This article will run in the Maroon's graduation issue, which seniors will receive later this month.
It’s no easy feat to juggle academics and work responsibilities for any student under quarantine. For Ariel Salmon (A.B. ‘20), quarantine offered time to build on her B.A. thesis in the final steps to completion, but also demanded her flexibility in remodeling her role as a Resident Assistant for her house, Snell. Optimistic and persistent, Ariel emphasizes the importance of social media in our everyday lives, and sees it becoming more and more prominent given the chaos of the pandemic.
THE MAROON sat down with Ariel to discuss her thesis topic, the role of social media in politics and her everyday house culture, and advice for the UChicago community moving forward.
Chicago Maroon: Congrats on finishing your thesis for political science! I guess it’s been a wild ride for you. A lot of political science students have told me it’s been weird finishing their paper in their childhood bedrooms, where they wrote their UChicago application as high school seniors. Could you tell us more about the topic of your thesis, and how you navigated the process and realized you wanted to write about digital media?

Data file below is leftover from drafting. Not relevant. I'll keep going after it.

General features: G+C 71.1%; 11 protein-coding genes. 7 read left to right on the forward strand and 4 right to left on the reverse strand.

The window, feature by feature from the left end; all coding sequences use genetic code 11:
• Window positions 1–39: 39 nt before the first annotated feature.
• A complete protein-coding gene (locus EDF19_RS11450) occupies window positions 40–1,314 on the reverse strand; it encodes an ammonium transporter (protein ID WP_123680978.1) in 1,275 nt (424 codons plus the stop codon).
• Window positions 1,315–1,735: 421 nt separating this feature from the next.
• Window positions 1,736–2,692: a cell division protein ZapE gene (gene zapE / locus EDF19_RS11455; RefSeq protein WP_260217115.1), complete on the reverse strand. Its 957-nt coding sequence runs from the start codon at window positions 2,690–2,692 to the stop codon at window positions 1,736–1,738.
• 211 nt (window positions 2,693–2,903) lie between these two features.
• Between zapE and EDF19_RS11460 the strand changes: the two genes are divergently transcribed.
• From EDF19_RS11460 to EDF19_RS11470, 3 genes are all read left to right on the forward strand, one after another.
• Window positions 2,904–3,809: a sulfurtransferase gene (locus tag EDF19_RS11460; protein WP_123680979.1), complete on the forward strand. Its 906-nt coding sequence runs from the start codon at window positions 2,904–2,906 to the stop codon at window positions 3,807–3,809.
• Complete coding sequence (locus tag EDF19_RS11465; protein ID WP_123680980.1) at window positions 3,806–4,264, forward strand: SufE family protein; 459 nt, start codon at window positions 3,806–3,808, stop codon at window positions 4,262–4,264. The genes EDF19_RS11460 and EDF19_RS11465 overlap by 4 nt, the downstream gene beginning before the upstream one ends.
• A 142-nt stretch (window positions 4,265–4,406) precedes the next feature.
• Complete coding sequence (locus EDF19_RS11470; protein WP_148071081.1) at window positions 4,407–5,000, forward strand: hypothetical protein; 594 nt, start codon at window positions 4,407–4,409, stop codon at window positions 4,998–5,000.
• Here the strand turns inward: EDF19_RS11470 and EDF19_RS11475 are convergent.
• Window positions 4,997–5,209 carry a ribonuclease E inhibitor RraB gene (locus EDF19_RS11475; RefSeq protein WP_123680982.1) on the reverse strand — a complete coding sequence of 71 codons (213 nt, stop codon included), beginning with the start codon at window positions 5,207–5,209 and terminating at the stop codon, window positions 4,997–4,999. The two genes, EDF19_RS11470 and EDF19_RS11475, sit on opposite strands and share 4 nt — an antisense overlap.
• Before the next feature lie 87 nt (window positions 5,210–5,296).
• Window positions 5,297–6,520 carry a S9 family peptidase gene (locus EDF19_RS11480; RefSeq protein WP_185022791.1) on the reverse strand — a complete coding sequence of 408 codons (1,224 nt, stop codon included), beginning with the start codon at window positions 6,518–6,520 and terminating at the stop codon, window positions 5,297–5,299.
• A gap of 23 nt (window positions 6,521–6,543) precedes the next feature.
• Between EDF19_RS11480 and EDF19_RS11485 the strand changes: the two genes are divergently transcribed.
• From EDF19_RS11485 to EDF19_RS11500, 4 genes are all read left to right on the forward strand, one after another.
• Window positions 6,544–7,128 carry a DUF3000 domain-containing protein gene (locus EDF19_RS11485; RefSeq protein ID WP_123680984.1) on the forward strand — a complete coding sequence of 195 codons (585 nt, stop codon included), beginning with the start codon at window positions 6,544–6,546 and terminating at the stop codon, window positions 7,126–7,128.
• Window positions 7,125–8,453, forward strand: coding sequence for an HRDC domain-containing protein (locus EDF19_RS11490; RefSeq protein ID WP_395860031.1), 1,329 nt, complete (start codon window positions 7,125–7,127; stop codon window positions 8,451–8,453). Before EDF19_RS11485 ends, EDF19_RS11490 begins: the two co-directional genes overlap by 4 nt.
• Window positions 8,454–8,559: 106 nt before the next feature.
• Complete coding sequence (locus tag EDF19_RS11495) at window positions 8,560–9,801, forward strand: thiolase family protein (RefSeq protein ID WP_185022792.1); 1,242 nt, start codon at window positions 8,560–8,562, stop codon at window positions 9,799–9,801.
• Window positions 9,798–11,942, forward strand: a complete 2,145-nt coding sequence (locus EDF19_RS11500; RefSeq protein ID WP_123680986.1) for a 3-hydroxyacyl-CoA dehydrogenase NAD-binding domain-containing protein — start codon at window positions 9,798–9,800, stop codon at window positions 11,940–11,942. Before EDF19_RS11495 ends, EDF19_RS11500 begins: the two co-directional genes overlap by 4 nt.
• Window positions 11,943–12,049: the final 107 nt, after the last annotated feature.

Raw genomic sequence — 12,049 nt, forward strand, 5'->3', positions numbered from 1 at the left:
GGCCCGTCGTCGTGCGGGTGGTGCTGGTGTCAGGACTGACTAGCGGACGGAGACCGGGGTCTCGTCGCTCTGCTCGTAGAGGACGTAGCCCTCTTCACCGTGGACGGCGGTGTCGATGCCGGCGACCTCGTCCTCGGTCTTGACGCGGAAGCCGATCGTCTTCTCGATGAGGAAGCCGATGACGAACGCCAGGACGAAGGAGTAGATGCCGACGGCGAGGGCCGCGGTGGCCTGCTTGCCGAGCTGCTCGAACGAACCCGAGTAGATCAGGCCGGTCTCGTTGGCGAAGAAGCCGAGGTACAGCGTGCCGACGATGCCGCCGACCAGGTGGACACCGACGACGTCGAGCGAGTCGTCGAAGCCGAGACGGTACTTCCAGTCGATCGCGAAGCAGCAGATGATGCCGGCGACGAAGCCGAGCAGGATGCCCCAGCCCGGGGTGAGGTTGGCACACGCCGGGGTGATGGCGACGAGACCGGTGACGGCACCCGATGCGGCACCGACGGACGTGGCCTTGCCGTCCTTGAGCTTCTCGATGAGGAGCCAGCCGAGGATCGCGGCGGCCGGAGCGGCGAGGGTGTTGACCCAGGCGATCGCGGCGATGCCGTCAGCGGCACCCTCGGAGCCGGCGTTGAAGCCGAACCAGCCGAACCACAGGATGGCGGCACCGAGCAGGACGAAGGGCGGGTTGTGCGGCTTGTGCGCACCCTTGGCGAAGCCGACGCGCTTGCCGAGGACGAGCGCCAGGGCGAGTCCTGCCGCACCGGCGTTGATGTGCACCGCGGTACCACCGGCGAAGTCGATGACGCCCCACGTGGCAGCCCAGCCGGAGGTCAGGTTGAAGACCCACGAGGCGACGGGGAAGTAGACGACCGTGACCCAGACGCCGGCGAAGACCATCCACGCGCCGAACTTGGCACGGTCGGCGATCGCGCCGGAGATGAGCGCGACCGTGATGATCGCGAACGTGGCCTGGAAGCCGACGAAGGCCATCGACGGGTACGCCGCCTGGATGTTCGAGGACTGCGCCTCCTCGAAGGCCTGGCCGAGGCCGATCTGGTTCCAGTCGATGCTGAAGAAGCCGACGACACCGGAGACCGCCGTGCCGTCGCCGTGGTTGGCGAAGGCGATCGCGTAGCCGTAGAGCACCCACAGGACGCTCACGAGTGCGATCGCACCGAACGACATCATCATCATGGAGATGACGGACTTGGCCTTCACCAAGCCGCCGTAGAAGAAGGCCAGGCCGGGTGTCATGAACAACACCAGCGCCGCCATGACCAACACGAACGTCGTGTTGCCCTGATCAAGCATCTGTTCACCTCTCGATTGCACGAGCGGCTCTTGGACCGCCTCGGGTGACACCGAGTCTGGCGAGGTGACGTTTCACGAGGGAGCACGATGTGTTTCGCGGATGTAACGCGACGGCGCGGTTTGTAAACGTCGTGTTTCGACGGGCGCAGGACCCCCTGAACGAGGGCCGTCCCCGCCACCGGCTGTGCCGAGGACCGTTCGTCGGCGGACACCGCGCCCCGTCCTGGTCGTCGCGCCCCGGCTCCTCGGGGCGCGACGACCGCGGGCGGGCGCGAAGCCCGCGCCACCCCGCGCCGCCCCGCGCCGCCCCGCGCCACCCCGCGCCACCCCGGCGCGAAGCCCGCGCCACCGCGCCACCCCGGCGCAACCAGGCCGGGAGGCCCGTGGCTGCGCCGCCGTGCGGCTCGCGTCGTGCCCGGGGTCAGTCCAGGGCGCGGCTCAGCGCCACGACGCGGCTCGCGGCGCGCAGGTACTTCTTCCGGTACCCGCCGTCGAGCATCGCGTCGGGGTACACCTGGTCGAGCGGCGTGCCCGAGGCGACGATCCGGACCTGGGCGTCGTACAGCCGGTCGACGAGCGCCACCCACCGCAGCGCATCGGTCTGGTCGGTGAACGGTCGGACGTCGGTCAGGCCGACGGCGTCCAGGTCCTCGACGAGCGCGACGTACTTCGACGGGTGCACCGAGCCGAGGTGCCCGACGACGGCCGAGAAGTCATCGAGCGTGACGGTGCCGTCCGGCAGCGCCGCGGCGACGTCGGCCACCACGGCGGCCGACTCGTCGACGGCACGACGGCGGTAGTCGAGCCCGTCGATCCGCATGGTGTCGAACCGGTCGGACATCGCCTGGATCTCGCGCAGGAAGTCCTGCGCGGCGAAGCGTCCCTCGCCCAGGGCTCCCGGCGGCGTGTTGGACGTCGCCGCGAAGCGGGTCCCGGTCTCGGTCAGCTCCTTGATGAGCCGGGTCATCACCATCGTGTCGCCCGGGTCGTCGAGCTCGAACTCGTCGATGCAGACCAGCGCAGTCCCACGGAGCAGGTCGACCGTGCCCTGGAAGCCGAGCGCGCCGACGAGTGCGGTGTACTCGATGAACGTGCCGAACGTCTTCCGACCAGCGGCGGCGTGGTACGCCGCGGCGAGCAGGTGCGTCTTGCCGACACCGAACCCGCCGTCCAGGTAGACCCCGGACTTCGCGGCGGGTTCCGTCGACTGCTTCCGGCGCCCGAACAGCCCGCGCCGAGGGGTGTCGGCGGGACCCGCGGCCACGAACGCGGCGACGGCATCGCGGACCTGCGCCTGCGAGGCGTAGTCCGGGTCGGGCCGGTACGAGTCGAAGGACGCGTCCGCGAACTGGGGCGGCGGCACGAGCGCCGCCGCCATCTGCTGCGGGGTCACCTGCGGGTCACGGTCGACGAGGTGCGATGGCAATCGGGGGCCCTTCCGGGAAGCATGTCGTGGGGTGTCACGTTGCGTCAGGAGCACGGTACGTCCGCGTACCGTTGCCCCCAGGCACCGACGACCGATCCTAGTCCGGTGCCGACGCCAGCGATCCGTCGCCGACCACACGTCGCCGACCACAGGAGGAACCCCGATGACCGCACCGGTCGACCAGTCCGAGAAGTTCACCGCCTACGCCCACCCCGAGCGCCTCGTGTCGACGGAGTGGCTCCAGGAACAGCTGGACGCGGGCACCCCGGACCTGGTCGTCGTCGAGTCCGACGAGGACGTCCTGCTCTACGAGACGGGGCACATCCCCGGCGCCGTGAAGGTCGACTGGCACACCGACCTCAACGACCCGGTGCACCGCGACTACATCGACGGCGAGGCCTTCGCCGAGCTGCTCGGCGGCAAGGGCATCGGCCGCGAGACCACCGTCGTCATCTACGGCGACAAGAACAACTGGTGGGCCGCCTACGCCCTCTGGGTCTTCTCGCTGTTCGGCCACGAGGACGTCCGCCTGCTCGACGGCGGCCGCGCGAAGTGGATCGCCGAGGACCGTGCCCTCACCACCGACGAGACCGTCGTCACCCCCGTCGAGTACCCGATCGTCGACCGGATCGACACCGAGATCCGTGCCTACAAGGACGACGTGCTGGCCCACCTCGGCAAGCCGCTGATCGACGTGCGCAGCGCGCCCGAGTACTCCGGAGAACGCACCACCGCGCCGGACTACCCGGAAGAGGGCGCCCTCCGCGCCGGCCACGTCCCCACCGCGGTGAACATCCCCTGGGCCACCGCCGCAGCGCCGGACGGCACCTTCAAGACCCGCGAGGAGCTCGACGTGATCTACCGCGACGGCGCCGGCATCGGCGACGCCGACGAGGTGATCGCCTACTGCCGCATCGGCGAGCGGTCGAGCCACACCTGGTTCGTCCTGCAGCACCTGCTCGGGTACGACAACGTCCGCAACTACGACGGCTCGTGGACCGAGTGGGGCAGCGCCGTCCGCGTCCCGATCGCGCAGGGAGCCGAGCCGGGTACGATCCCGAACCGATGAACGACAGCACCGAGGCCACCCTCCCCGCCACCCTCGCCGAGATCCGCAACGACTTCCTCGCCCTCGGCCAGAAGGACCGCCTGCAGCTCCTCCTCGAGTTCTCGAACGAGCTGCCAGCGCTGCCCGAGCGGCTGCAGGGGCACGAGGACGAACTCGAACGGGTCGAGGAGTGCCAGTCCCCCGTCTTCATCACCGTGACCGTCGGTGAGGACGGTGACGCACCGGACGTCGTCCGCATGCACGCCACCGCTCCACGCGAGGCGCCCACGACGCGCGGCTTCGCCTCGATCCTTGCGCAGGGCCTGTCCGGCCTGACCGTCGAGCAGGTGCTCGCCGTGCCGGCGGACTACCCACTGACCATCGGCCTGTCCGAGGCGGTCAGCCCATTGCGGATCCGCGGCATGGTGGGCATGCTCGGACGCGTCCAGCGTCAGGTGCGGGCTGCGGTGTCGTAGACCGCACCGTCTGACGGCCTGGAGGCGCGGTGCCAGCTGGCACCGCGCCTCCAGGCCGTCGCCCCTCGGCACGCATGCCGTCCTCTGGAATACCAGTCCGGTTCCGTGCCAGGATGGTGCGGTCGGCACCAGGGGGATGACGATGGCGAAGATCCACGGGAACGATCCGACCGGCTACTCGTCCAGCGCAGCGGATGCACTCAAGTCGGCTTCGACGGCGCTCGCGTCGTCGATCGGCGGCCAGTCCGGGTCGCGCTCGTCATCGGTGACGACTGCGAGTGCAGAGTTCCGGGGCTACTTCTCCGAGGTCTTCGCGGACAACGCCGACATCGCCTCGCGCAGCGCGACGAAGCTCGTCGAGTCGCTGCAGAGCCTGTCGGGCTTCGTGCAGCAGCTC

Ariel Salmon: [laughs] Thank you! Yes, it’s been weird just sitting back home. So, for my topic, I looked at Black conservatism and how Black conservatives think of their own Blackness through social media. I also looked at the Obama presidency versus the Trump presidency to see how Black conservatives thought of themselves and their place in politics.
I came to this because I was taking a class with my thesis adviser, Dr. Cathey Cohen, about African-American politics. We talked about every niche form of politics except for conservatism and I was like, “I wonder what they’re thinking about?” I’m not personally a Black conservative. I feel like that’s one of the top five questions that people would have when they hear me talk about my thesis. But, I was more interested to hear why they think what they think, because none of the Black people I know would even consider being conservative, for the most part.